As a graduate student in England and FrCONTEMPLATIVE IN THE MUDance, I converted to the Catholic Church. There was just something in the lives of some friends that I wanted, too. In the few weeks following my initial conversion experience, the words that I found to express this something came from Charles de Foucauld: “See Jesus in all people.”

He has so much wisdom to share about contemplation, the contemplative life; but what I love best are the wonderful quotations from so many saints on the spiritual life, the unitive life.

See his BIG QUESTIONS page for some remarkable articles:

The following is a partial list of ”Big Question” posts.

Is a Contemplative Vocation Really Possible in the World?

Detachment, Dryness, and “Darkness” Experienced in the World

Others Aspects of Contemplation Experienced in the World

What is the Difference Between Meditation and Contemplation?

Action and Contemplation

Become a follower of his blog–you will want to get his daily post in your emails!


Unity in the Holy Spirit

As I near the end of Conchita’s Diary,Fergusonhug-v2 my heart is breaking as I meditate on “In the Unity of the Holy Spirit.”  Yes, I have read all of this before, but now—Jesus’ words, Conchita’s teaching have a poignant intensity.  Our world is exploding in violence, dissension; the body of Jesus is torn asunder.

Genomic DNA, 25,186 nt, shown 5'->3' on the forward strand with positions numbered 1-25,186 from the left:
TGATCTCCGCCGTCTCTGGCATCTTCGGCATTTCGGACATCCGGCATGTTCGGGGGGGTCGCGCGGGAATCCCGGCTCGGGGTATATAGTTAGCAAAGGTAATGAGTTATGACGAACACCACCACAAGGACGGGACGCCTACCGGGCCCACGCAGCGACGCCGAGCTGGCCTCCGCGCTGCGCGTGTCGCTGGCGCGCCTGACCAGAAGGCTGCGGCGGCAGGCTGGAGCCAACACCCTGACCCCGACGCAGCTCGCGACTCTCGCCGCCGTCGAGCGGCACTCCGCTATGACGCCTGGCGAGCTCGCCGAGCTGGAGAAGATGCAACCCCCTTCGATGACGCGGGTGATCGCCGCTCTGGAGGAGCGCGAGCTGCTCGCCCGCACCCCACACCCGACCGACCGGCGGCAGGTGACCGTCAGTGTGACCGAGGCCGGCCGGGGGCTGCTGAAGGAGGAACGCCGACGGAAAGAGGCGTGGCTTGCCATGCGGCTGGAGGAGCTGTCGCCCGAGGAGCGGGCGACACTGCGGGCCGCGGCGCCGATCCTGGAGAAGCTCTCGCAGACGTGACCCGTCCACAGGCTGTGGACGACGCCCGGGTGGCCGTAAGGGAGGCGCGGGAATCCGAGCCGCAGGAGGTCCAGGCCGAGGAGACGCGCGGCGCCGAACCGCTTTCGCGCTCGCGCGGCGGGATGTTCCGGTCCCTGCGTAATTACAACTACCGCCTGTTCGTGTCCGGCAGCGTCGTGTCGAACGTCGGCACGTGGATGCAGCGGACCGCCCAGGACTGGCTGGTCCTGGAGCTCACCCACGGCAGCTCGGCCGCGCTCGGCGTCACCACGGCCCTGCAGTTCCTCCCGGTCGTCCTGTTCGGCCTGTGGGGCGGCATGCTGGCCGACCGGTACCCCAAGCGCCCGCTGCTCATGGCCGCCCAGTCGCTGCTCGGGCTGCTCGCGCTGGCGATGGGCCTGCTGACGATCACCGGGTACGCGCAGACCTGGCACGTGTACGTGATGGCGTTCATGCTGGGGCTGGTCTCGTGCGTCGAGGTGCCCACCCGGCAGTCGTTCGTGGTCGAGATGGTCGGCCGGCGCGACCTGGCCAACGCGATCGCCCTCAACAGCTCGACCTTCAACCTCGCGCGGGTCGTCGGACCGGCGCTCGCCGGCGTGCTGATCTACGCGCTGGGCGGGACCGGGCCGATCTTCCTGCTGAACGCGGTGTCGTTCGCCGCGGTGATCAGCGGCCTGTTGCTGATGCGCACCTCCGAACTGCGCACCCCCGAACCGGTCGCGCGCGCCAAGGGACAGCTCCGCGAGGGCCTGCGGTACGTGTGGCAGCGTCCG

The Holy Spirit is the bond of unity.  In Conchita: A Mother’s Spiritual Diary,  Chapter IV, Jesus says:  “I came into the world with the sole purpose of uniting all men in the Unity of the Holy Trinity, by the Holy Spirit, that is, by Love” (Diary, Dec. 28, 1927) [p.204].  For confirmation we need look no farther than the prayer for unity prayed by Jesus at the last supper, the night before He died:

“I pray not only for them, but also for those who will believe in me through their word, so that they may all be one, as you, Father, are in me and I in you, that they also may be in us, that the world may believe that you sent me. And I have given them the glory you gave me, so that they may be one, as we are one, I in them and you in me, that they may be brought to perfection as one, that the world may know that you sent me, and that you loved them even as you loved me [John 17: 20-24].

Yet, despite His divine hunger for Unity, despite the deep cry of His heart on the night before He died, the world is broken—from the widest vantage points of nations and continents down to the smallest units of marriage and the family.